Back In School

I almost titled this “Back to the Salt Mine” but it seemed that Back In School was actually better.  Today was my first day in a class room as an enrolled student, yes taking a class, in 23 years.  It was fun.  It was interesting.  And things have certainly changed.

Last fall, I read a book called The 10 Minute Cognitive Workout.  I was skeptical, but I tried it and got amazing results.  And quickly – almost instantly.  This book explained a thing called cognitive reprogramming.  Reprogram the executive centers in your brain and the rest of you body falls into line.  It really only takes 10 minutes each day.  It really works.  I’ll describe my experiences, tests, and trials in other posts.

brain-regions

Having been bitten by the bug of unexpectedly good results, I did a little reading and found this other thing called neuroplasticity.  In neuroplasticity, our brain is constantly changing and adapting to the things and environments we experience.  And to make things even sweeter, our brain is constantly growing new brain cells.  So, if we are going to tend a garden lets go for a great crop.

I sat today in that purposefully uncomfortable student desk and took the first lecture in my Psychology 101 course.  (It is 102 in the course catalog but that just indicates a way better introductory class).  The professor launched us off with the usual line “so much to cover, so little time” – don’t be disappointed – which is secret academic speak for I am going to kick your butt and if you can keep up you will learn a lot.

My hover board is stowed away.  My text book at the ready.  In class today, I see that most material is introduced on the web and not in the classroom.  You can literally drown in all the stuff a department staff can link into a course web page.  But hey, we’re paying for this and a lot of the posted stuff is really good.  I haven’t experienced online quizzes yet or take home exams or papers written in the internet age.  It will be fun.  Psychologically, I’ll probably finish as a better man.  Or at least a smarter man.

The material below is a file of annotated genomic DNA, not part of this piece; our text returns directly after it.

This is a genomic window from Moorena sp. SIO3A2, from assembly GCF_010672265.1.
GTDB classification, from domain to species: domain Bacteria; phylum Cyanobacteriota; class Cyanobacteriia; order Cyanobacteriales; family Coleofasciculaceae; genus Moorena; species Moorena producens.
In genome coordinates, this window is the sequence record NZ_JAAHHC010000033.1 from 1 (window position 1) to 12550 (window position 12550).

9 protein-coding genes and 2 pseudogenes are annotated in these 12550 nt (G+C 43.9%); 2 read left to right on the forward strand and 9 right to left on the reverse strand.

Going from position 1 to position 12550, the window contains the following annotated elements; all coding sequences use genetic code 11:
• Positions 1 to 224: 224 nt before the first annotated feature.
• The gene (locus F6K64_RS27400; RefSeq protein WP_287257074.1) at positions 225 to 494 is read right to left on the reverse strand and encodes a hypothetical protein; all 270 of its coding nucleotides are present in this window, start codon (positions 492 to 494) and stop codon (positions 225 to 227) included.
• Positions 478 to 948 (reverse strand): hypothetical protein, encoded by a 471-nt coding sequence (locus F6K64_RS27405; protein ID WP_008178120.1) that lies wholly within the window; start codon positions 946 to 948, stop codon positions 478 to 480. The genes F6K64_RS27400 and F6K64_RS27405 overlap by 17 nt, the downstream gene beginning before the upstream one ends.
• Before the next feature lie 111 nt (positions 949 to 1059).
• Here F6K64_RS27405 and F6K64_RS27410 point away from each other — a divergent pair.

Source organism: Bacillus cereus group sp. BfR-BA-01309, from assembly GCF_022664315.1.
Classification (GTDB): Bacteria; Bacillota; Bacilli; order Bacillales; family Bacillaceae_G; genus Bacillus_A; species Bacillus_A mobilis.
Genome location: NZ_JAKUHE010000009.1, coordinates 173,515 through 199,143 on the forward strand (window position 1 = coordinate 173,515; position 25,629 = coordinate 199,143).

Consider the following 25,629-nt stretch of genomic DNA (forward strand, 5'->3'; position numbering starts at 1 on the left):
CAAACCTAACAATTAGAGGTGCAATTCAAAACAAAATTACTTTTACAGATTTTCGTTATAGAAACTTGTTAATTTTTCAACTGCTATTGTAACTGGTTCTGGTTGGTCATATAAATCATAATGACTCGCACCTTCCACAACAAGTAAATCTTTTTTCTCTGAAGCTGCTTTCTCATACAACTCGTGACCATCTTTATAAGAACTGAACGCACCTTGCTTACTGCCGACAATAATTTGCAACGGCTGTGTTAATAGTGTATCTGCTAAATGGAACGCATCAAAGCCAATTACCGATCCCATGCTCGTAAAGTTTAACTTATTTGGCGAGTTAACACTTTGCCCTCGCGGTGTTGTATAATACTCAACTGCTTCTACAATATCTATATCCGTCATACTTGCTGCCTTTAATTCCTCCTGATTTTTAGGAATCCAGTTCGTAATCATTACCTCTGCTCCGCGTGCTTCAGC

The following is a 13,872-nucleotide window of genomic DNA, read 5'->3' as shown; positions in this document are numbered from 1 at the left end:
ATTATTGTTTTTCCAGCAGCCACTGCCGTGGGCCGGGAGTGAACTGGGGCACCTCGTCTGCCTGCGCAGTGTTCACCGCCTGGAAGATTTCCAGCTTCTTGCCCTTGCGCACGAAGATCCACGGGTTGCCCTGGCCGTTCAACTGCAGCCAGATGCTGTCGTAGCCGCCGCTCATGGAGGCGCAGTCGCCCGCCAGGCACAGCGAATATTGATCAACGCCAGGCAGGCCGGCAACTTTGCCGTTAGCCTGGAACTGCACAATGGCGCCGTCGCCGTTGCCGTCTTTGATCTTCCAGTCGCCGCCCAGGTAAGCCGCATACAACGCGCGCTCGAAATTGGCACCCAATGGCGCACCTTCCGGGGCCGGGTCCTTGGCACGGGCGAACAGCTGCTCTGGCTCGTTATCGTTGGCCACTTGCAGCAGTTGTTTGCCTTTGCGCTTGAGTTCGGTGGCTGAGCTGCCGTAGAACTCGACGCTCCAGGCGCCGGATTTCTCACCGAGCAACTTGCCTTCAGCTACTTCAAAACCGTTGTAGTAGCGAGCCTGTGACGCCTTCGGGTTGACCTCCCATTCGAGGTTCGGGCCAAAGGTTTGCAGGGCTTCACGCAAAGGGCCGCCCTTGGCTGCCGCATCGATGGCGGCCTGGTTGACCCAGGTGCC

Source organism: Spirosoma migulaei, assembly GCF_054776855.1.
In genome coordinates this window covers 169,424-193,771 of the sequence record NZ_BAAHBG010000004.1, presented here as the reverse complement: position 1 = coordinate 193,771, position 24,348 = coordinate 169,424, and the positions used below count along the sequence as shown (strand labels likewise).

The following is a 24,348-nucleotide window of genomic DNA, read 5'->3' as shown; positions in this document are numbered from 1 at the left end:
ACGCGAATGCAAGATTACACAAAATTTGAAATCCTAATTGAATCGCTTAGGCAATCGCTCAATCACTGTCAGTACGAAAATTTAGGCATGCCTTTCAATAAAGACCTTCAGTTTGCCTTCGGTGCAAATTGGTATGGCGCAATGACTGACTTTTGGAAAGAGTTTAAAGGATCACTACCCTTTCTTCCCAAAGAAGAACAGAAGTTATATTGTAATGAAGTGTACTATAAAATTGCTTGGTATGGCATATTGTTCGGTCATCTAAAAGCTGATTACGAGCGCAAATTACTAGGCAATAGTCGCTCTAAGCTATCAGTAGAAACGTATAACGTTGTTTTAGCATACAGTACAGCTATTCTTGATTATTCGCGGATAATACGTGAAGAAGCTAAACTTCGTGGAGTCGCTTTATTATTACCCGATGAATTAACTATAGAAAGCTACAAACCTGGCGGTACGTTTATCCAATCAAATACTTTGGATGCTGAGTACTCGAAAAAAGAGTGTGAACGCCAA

Smart Water?

Smart water – OK.  We all know it is smart to drink water.  And many of us remember the magical “poly water” of the 70s.  There is no doubt water carries “things” that disolve in it or are suspended in it – flavored drinks and polluted streams are two very common examples.

This video caught my I and I wanted to share it.  I don’t buy the concept that water has memory.  With exquisit lab techniques you can detect what a sample of water been in contact with – something immersed in it or something it passed through.  But this is not memory as these entrained particles can react chemically with other entrained bits and become something quite different than they were when they contacted the water.

Water Has Memory

What is very interesting in this video – and this should be noted in all scientific studies – is that four students made images of a shared water sample.  The images taken by each student were very different from student to student.  With further samples from diffent water the marked variation from student to student remained BUT there was an equally remarkable similarity of images taken by each student across the various samples of water.

Water Sample Images

Such variation introduced just by the identity of the experimenter might make reproducibility by others – a basic tenet of our scientific method – a little tough.  Maybe cold fusion is caught in something like this – where who is doing it somehow overlays the use of a common technique.  Weird.

Surf's Up

Anyway, the surf’s up and it is time to make some memories on the water.

Don’t Tread On Me

Today we pause to remember December 7, 1941.  It is not the date, which President Roosevelt declared “a date that will live in infamy” but the spirits of the 2402 Americans who died there that we hold sacred.  We revere their sense of duty, their pride, and their patriotism as we stand to salute them and stand at their sides to once again tell the world, “Don’t Tread On Me”.

First Navy Jack

First U.S. Navy Jack